A leading artificial intelligence expert says human will be able to create robots with human-level intelligence, but those robots will then rebel against us. Once machines have developed a “human level of intelligence,” there is little we can do to control them, Dr Ian Pearson said. Dr. Ian Pearson believes that humans will easily be able to create intelligent robots, but those robots will be smart enough to seek independent lives and rebel against human control. “So in 2035 you could probably make a robot, but you’re left with how far to go before you give them human-levels of intelligence?” the futurologist said in an interview with Daily Star, published Monday.
“I would say probably 2050 given AI is going really slowly at the moment. We only have a few niches where computers are better than people, so some games etc.” Pearson predicted that machines will gain human levels of intelligence and above,and when they do, we will lose the ability to control them because they will “understand that you are just trying to control them.” This is what could spark a robotic rebellion.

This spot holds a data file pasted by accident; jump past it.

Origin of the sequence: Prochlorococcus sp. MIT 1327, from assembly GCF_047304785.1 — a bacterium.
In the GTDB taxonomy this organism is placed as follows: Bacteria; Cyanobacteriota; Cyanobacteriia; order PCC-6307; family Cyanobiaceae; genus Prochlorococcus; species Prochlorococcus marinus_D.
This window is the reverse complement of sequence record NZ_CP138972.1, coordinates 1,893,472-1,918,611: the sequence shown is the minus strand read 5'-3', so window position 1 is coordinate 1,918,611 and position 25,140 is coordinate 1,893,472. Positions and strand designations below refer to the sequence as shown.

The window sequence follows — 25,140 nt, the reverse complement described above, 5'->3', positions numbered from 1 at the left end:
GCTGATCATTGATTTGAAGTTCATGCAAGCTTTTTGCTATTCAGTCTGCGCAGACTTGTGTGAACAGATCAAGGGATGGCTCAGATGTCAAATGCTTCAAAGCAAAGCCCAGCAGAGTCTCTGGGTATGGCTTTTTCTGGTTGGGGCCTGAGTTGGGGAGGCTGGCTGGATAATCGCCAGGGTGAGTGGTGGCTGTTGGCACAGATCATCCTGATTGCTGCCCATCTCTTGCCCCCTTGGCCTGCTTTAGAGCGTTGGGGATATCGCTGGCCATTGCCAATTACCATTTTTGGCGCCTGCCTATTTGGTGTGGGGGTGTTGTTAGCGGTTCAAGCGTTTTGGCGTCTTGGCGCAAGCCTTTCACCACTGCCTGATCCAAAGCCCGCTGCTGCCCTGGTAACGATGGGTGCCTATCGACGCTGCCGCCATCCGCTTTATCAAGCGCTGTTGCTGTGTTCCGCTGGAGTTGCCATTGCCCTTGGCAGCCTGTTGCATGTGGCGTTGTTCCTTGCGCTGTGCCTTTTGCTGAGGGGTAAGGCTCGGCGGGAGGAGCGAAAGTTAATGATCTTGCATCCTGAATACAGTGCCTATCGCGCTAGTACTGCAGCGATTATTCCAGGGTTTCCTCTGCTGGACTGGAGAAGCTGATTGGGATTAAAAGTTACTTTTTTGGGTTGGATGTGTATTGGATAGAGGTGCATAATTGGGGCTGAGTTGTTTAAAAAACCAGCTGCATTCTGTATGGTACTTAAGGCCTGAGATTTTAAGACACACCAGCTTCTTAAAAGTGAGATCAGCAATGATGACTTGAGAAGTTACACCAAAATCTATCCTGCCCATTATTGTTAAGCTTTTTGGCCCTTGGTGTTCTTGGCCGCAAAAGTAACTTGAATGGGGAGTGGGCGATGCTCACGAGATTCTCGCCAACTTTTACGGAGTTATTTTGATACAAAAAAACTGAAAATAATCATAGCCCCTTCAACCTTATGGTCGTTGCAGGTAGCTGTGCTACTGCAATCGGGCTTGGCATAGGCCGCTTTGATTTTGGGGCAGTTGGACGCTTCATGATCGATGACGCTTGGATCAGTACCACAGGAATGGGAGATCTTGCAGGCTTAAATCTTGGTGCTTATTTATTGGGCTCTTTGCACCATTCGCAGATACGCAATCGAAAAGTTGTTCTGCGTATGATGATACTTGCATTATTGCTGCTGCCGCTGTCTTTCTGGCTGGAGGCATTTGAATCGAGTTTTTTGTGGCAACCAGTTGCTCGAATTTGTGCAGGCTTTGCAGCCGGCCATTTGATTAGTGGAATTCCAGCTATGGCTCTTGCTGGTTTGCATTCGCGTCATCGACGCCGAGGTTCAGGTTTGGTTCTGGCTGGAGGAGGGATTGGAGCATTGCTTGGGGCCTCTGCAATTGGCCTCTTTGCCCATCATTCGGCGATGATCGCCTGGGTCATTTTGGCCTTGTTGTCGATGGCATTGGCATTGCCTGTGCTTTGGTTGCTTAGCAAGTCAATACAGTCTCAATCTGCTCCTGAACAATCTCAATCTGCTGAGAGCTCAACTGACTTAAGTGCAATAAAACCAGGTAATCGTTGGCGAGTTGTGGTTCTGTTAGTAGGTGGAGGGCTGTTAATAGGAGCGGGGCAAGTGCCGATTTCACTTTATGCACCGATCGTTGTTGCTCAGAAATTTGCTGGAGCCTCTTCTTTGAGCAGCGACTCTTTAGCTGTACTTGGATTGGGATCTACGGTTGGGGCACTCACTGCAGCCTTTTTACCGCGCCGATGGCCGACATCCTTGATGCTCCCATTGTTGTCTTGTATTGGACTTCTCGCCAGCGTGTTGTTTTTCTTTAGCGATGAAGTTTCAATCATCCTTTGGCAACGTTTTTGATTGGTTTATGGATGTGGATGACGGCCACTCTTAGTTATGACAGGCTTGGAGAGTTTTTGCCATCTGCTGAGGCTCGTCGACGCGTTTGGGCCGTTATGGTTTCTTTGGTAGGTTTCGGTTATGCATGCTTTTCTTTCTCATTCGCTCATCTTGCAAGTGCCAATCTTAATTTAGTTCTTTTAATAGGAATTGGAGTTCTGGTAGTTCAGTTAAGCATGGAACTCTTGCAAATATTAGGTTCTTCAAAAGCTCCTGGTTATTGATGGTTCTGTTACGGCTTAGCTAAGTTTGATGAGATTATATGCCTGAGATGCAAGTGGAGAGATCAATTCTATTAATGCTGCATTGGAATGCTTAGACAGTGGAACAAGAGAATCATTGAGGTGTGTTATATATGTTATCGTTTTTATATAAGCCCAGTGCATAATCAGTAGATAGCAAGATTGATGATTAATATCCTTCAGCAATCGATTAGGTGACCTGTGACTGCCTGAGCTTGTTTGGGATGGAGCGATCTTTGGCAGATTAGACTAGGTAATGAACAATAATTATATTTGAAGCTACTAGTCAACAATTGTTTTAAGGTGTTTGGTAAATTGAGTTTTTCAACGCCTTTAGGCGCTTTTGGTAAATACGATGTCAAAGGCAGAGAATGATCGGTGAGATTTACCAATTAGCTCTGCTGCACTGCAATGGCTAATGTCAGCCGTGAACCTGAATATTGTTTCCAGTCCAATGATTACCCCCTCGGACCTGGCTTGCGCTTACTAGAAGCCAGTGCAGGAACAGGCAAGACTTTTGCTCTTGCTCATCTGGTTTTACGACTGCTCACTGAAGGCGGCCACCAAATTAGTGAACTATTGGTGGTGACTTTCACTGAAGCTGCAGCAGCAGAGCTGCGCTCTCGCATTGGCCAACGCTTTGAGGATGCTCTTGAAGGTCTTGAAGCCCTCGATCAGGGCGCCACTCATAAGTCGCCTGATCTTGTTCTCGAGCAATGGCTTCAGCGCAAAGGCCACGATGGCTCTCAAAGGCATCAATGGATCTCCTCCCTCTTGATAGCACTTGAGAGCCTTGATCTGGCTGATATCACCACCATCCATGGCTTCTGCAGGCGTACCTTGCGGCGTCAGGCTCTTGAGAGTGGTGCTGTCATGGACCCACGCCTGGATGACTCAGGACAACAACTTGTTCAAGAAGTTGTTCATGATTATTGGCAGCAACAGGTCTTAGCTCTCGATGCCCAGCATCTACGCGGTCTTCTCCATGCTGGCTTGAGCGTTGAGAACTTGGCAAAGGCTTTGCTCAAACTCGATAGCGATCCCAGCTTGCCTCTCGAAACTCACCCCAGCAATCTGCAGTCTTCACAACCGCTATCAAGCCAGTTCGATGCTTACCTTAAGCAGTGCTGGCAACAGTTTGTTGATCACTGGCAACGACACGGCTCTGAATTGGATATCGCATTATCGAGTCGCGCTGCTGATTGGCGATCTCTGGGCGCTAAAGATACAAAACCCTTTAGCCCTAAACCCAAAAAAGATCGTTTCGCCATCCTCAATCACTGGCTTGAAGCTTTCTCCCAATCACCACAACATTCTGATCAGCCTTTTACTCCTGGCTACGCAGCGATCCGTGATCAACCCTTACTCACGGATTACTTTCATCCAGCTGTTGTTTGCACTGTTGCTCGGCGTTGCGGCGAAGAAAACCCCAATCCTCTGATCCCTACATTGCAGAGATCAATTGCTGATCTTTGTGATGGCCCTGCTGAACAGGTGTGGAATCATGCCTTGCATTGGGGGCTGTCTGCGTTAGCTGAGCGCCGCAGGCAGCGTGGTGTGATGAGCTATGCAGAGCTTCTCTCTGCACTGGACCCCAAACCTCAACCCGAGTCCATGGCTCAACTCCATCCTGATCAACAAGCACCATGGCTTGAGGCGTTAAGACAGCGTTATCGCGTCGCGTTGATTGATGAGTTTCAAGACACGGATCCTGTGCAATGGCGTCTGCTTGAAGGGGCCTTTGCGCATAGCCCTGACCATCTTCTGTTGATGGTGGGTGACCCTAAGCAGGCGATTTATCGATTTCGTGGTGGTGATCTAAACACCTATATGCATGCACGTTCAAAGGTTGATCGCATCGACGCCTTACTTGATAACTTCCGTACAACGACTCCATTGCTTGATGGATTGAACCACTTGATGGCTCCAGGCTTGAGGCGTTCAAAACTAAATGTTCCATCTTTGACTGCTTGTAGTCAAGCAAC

“So if they are as smart as you and I, and you have told these robots that they must not harm people, well that’s the same things you tell your kids but occasionally kids grow up into terrorists,” Pearson, a former cybernetics engineer, continued.
“Someone else tells them something and they get groomed into becoming terrorist activities or into drugs. So you can tell these robots with human levels of intelligence, you can tell them whatever you want.”
The machines will choose to understand that they are being boxed in and will want to break out of their confines. “And they will go, do whatever harm,” Pearson warned, adding that the issue will further be compounded by the race to give robots both the intelligence and physical attributes of a human. “The danger there is that these synthetic muscle tissues, even today in a lab are 15 times more powerful than human muscles weight for weight. You can make an android that looks identical to a human being, but she’s 15 times stronger,” he said.
The basic principle is that there is little stopping us from making a machine that is “in many ways identical to the human brain,” Pearson added. “If you do that, it will have the same freedom of decision-making and you cannot control it, I don’t believe you can control it.”